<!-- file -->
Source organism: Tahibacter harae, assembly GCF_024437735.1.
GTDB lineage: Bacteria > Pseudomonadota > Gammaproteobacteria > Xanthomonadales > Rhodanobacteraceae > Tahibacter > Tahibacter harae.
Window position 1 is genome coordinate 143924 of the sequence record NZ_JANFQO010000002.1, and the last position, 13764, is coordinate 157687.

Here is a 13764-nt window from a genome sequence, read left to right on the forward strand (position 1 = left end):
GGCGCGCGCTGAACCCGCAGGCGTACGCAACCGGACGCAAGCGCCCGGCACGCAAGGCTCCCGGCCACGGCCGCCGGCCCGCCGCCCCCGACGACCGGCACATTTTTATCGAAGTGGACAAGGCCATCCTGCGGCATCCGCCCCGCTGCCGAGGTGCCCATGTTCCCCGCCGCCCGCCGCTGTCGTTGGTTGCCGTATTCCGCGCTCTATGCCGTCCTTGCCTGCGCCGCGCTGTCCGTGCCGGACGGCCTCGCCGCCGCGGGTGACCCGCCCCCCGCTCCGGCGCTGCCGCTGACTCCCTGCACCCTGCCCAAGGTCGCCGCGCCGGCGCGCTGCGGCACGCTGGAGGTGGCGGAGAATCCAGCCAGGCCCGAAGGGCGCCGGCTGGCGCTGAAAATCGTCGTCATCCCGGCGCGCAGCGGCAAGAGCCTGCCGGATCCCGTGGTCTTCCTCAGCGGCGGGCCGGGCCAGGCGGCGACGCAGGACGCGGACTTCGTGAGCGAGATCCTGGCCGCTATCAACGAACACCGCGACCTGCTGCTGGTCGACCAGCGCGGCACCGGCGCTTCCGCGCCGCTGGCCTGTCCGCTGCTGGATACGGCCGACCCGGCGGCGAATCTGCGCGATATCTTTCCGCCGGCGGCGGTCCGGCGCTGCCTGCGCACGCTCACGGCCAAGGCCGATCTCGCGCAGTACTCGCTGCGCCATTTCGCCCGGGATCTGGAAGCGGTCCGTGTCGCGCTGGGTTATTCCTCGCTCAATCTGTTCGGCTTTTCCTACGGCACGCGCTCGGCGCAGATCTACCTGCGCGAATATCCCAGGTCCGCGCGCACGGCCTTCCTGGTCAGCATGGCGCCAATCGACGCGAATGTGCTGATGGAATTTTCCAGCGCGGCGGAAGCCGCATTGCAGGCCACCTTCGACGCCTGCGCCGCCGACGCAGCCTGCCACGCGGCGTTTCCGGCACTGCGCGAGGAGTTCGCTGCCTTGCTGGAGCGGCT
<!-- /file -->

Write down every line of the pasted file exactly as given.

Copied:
Source organism: Tahibacter harae, assembly GCF_024437735.1.
GTDB lineage: Bacteria > Pseudomonadota > Gammaproteobacteria > Xanthomonadales > Rhodanobacteraceae > Tahibacter > Tahibacter harae.
Window position 1 is genome coordinate 143924 of the sequence record NZ_JANFQO010000002.1, and the last position, 13764, is coordinate 157687.

Here is a 13764-nt window from a genome sequence, read left to right on the forward strand (position 1 = left end):
GGCGCGCGCTGAACCCGCAGGCGTACGCAACCGGACGCAAGCGCCCGGCACGCAAGGCTCCCGGCCACGGCCGCCGGCCCGCCGCCCCCGACGACCGGCACATTTTTATCGAAGTGGACAAGGCCATCCTGCGGCATCCGCCCCGCTGCCGAGGTGCCCATGTTCCCCGCCGCCCGCCGCTGTCGTTGGTTGCCGTATTCCGCGCTCTATGCCGTCCTTGCCTGCGCCGCGCTGTCCGTGCCGGACGGCCTCGCCGCCGCGGGTGACCCGCCCCCCGCTCCGGCGCTGCCGCTGACTCCCTGCACCCTGCCCAAGGTCGCCGCGCCGGCGCGCTGCGGCACGCTGGAGGTGGCGGAGAATCCAGCCAGGCCCGAAGGGCGCCGGCTGGCGCTGAAAATCGTCGTCATCCCGGCGCGCAGCGGCAAGAGCCTGCCGGATCCCGTGGTCTTCCTCAGCGGCGGGCCGGGCCAGGCGGCGACGCAGGACGCGGACTTCGTGAGCGAGATCCTGGCCGCTATCAACGAACACCGCGACCTGCTGCTGGTCGACCAGCGCGGCACCGGCGCTTCCGCGCCGCTGGCCTGTCCGCTGCTGGATACGGCCGACCCGGCGGCGAATCTGCGCGATATCTTTCCGCCGGCGGCGGTCCGGCGCTGCCTGCGCACGCTCACGGCCAAGGCCGATCTCGCGCAGTACTCGCTGCGCCATTTCGCCCGGGATCTGGAAGCGGTCCGTGTCGCGCTGGGTTATTCCTCGCTCAATCTGTTCGGCTTTTCCTACGGCACGCGCTCGGCGCAGATCTACCTGCGCGAATATCCCAGGTCCGCGCGCACGGCCTTCCTGGTCAGCATGGCGCCAATCGACGCGAATGTGCTGATGGAATTTTCCAGCGCGGCGGAAGCCGCATTGCAGGCCACCTTCGACGCCTGCGCCGCCGACGCAGCCTGCCACGCGGCGTTTCCGGCACTGCGCGAGGAGTTCGCTGCCTTGCTGGAGCGGCT